The Lincoln Group
By Cate LiaBraaten
For more information about the above photo of a replica of Lincoln's Indiana home, please see UIC's digital collections page.
Depictions of Abraham Lincoln popped up at a few different places at the Century of Progress Exhibition. The two most notable areas were the Illinois Host Building, which had Lincoln-themed exhibit rooms, and the Lincoln Exhibit Group. The Lincoln Exhibit Group was an area of the world's fair dedicated to recreating significant buildings from the sixteenth president's life. This was located on the southern part of the fairgrounds, near the Fort Dearborn replica.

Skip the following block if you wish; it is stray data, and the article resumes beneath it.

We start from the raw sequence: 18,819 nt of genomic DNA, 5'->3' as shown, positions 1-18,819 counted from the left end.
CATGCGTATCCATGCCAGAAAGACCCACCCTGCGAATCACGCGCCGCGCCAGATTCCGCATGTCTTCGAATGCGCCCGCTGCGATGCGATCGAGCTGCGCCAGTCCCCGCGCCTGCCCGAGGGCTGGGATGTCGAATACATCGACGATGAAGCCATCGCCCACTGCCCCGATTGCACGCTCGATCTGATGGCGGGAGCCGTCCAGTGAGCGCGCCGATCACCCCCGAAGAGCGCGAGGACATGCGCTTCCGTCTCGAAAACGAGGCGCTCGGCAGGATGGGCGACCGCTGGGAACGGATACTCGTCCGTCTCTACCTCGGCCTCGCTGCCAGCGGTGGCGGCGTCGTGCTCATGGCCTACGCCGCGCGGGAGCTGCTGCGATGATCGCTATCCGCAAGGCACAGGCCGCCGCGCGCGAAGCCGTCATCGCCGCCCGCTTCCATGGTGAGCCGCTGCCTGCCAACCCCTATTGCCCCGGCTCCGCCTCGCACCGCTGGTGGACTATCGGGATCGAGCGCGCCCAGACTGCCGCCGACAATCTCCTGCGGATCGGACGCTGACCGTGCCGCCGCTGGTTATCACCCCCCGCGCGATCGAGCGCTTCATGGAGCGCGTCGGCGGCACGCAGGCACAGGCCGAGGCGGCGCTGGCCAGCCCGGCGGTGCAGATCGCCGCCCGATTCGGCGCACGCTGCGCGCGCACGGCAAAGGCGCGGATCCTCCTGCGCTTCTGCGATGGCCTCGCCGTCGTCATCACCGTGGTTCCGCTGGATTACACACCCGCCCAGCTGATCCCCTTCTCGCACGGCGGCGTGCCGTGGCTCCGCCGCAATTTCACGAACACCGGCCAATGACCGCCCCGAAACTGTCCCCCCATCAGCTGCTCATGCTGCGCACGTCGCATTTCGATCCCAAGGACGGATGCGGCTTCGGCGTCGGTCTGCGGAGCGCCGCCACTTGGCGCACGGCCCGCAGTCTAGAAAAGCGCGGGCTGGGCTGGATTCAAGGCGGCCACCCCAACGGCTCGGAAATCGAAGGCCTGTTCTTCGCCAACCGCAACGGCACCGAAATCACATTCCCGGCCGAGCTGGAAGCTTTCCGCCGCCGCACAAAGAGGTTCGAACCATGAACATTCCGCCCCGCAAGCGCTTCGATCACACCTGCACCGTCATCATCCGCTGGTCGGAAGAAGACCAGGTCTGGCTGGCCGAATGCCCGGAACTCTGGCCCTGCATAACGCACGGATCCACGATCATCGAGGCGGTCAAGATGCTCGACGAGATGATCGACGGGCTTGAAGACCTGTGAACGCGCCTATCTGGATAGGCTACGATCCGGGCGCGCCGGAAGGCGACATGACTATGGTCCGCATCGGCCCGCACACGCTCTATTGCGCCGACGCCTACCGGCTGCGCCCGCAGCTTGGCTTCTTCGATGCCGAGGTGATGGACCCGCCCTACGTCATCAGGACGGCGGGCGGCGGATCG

The Lincoln Group consisted of five buildings: the cabin Lincoln was born in, his boyhood home in Indiana, the Rutledge Tavern, and the Wigwam. The two homes were simple cabins, the Rutledge Tavern was a replica of a space where Lincoln the young man spent time in Springfield, Illinois, and the Wigwam was a political building in Chicago where Lincoln accepted the nomination for the presidency. These replicas claimed to be faithful representations of the original buildings, except the Wigwam, which was scaled down. All five of the buildings had rustic, wooden exteriors.
The Lincoln Group was a concession with an additional charge beyond fair admission. It was intended to be both educational and entertaining.